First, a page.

The State Department wants $400,000 to purchase a fiberglass sculpture of a camel looking at a needle for its new embassy in Pakistan. They’ve already spent their allotted $630,000 to increase the number of “likes” and fans on their Facebook and Twitter pages. The NATO ambassador for the U.S. needs $700,000 for landscaping and gardening, the National Science Foundation would like $700,000 to put on a theatrical production about climate change, and the Senate staffers need $1.9 million for lifestyle coaching. Also, Yale University researchers could really use $384,000 so they can study the odd cork-screw shape of a duck’s penis.
These are actual line items paid for by American taxpayers, whose tax dollars continue to be wasted on extravagant, unnecessary items that serve no greater purpose than to fatten the wallets of corporations and feed political graft.
Case in point: despite the fact that we have 46 million Americans living at or below the poverty line, 16 million children living in households without adequate access to food, and at least 900,000 veterans relying on food stamps, enormous sums continue to be doled out for presidential vacations ($16 million for trips to Africa and Hawaii), overtime fraud at the Department of Homeland Security (nearly $9 million in improper overtime claims, and that’s just in six of the DHS’ many offices), and Hollywood movie productions ($10 million was spent by the Army National Guard on Superman movie tie-ins aimed at increasing awareness about the National Guard).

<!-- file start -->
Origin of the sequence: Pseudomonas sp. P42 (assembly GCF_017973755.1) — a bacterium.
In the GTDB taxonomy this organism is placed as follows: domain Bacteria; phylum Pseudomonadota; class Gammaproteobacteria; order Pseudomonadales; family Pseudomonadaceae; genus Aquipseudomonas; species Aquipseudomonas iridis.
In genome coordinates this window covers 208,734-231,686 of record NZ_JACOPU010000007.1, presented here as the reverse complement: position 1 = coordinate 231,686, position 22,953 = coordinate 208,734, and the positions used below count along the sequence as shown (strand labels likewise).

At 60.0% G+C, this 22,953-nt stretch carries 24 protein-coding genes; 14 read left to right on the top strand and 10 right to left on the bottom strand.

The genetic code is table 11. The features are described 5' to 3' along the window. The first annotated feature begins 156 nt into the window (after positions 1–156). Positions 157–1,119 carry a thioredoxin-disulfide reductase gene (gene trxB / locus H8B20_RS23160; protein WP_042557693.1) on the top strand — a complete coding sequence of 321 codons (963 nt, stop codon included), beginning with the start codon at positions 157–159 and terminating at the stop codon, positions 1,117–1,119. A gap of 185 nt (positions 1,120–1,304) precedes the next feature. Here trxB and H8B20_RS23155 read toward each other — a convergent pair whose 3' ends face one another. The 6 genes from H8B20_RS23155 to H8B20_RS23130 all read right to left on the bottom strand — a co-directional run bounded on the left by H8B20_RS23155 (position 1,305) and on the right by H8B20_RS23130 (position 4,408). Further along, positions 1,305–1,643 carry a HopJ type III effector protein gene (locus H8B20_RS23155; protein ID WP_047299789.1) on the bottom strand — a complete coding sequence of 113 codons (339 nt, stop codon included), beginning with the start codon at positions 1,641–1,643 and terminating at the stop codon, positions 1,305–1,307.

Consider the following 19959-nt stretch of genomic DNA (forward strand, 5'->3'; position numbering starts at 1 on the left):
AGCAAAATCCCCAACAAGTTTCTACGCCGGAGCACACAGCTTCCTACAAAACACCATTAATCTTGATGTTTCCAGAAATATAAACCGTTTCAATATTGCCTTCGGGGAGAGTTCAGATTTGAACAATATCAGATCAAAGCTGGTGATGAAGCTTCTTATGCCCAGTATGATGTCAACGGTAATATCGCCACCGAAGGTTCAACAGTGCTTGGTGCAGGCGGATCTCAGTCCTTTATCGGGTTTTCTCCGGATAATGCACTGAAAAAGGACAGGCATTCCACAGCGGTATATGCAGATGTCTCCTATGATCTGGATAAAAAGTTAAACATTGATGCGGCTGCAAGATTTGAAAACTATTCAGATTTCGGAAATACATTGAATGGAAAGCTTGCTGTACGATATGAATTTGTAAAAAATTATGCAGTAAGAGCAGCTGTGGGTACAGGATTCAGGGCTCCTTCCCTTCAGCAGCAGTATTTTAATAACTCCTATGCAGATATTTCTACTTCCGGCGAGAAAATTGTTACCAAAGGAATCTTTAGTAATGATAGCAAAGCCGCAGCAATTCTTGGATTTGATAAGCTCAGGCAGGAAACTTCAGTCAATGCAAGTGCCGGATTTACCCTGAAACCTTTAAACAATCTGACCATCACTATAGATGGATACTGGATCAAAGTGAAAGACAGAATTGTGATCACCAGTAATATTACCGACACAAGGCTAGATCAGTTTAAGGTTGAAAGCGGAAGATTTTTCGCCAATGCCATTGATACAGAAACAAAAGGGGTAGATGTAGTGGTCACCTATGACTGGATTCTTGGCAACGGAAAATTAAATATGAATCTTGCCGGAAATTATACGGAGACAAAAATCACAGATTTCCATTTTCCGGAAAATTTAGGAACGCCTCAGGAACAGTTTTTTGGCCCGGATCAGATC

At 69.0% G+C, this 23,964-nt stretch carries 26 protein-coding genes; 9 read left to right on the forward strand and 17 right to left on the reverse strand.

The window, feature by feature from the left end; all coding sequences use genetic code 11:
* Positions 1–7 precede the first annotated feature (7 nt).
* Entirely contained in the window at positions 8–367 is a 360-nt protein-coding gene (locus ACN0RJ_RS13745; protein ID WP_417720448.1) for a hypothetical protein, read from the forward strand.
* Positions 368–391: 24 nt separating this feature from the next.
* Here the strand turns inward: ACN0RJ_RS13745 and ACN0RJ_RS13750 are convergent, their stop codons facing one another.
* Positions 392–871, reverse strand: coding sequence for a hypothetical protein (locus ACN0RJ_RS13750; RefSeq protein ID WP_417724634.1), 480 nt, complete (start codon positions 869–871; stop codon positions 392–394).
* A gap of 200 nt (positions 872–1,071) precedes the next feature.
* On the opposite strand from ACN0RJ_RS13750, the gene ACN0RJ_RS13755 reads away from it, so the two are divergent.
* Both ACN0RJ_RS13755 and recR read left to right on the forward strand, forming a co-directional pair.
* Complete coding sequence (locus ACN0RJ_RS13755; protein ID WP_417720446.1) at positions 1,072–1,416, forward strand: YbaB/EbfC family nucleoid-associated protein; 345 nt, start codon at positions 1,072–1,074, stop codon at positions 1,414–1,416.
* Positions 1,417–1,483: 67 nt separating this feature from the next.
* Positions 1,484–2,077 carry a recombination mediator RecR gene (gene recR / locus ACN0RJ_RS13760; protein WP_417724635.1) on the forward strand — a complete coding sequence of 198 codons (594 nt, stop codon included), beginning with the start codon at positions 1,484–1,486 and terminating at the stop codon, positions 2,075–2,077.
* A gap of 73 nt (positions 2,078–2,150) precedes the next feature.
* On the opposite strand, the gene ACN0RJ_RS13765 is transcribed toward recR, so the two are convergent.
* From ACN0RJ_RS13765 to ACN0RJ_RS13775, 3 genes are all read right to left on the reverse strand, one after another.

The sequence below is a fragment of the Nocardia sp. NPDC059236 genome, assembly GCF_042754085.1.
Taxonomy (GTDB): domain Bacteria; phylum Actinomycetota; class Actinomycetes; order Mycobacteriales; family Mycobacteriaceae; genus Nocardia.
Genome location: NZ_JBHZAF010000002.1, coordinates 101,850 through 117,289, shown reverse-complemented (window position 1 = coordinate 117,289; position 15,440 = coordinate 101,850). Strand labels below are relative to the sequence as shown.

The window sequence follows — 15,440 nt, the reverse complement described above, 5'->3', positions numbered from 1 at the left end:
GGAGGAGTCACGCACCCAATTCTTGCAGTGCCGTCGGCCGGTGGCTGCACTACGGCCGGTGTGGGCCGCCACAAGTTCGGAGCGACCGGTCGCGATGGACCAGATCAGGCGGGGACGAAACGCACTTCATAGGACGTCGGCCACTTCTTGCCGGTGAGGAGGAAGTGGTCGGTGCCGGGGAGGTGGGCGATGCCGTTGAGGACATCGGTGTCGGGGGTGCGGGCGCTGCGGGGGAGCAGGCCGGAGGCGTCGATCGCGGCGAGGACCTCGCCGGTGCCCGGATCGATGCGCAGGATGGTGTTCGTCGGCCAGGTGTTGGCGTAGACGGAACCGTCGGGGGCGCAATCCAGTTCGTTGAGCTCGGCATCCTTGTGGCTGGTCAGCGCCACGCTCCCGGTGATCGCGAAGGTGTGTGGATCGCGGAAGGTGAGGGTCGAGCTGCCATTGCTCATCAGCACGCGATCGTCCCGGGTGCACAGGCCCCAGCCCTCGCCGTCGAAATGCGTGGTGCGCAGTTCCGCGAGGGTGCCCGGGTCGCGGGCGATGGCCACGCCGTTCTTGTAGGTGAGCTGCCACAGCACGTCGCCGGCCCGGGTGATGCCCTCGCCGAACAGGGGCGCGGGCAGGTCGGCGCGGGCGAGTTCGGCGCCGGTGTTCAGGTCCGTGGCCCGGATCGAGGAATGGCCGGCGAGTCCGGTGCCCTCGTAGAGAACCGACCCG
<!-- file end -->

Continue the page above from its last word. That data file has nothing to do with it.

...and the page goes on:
This doesn’t even touch on the astronomical amounts of money spent on dubious wars abroad.
Consider that since 2001, Americans have spent $10.5 million every hour for numerous foreign military occupations, including in Iraq and Afghanistan.
Then there’s the U.S. Supreme Court’s recent decision in McCutcheon v. FEC, which reinforces a government mindset in which the rights of the wealthy are affirmed by the courts, while the rights of average, working class Americans are routinely dismissed as secondary to corporate and governmental concerns. Under the guise of protecting free speech, a divided 5-4 Court did away with established limits on the number of candidates an individual can support with campaign contributions.
In doing so, the justices expanded on the court’s landmark 2010 ruling in Citizens United v. FEC, which not only gave unfettered free speech rights to corporations but paved the way for corporations to spend unlimited amounts of money promoting candidates, especially presidential candidates. What this does, of course, is turn the ballot box into an auction block, wherein those who are “elected” to public office are bought and paid for by those who can afford to support their campaigns — namely, lobbyists, corporations and high-dollar donors.